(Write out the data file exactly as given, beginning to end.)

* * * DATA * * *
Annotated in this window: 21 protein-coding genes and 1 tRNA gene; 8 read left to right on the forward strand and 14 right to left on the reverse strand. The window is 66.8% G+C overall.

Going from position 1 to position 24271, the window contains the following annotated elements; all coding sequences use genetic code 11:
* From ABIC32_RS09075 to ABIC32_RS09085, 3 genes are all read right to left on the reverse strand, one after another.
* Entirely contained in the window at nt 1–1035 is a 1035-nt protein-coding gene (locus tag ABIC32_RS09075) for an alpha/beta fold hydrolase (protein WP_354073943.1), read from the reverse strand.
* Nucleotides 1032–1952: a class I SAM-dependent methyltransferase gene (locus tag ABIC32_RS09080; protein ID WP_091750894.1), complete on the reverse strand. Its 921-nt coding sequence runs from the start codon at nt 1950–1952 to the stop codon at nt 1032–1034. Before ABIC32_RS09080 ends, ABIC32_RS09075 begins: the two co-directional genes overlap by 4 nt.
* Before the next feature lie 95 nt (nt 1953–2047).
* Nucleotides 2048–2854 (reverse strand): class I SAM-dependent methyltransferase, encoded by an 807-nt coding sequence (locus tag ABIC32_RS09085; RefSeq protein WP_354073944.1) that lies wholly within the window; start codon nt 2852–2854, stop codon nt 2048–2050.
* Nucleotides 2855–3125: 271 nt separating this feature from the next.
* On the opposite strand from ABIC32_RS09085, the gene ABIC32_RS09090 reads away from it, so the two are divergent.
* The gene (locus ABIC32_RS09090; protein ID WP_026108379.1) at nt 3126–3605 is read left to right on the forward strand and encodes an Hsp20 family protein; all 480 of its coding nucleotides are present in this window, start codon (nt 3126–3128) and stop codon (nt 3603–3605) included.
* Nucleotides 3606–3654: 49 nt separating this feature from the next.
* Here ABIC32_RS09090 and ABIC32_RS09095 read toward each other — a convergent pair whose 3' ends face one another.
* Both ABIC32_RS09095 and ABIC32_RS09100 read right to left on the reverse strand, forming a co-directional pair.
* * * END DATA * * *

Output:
Annotated in this window: 21 protein-coding genes and 1 tRNA gene; 8 read left to right on the forward strand and 14 right to left on the reverse strand. The window is 66.8% G+C overall.

Going from position 1 to position 24271, the window contains the following annotated elements; all coding sequences use genetic code 11:
* From ABIC32_RS09075 to ABIC32_RS09085, 3 genes are all read right to left on the reverse strand, one after another.
* Entirely contained in the window at nt 1–1035 is a 1035-nt protein-coding gene (locus tag ABIC32_RS09075) for an alpha/beta fold hydrolase (protein WP_354073943.1), read from the reverse strand.
* Nucleotides 1032–1952: a class I SAM-dependent methyltransferase gene (locus tag ABIC32_RS09080; protein ID WP_091750894.1), complete on the reverse strand. Its 921-nt coding sequence runs from the start codon at nt 1950–1952 to the stop codon at nt 1032–1034. Before ABIC32_RS09080 ends, ABIC32_RS09075 begins: the two co-directional genes overlap by 4 nt.
* Before the next feature lie 95 nt (nt 1953–2047).
* Nucleotides 2048–2854 (reverse strand): class I SAM-dependent methyltransferase, encoded by an 807-nt coding sequence (locus tag ABIC32_RS09085; RefSeq protein WP_354073944.1) that lies wholly within the window; start codon nt 2852–2854, stop codon nt 2048–2050.
* Nucleotides 2855–3125: 271 nt separating this feature from the next.
* On the opposite strand from ABIC32_RS09085, the gene ABIC32_RS09090 reads away from it, so the two are divergent.
* The gene (locus ABIC32_RS09090; protein ID WP_026108379.1) at nt 3126–3605 is read left to right on the forward strand and encodes an Hsp20 family protein; all 480 of its coding nucleotides are present in this window, start codon (nt 3126–3128) and stop codon (nt 3603–3605) included.
* Nucleotides 3606–3654: 49 nt separating this feature from the next.
* Here ABIC32_RS09090 and ABIC32_RS09095 read toward each other — a convergent pair whose 3' ends face one another.
* Both ABIC32_RS09095 and ABIC32_RS09100 read right to left on the reverse strand, forming a co-directional pair.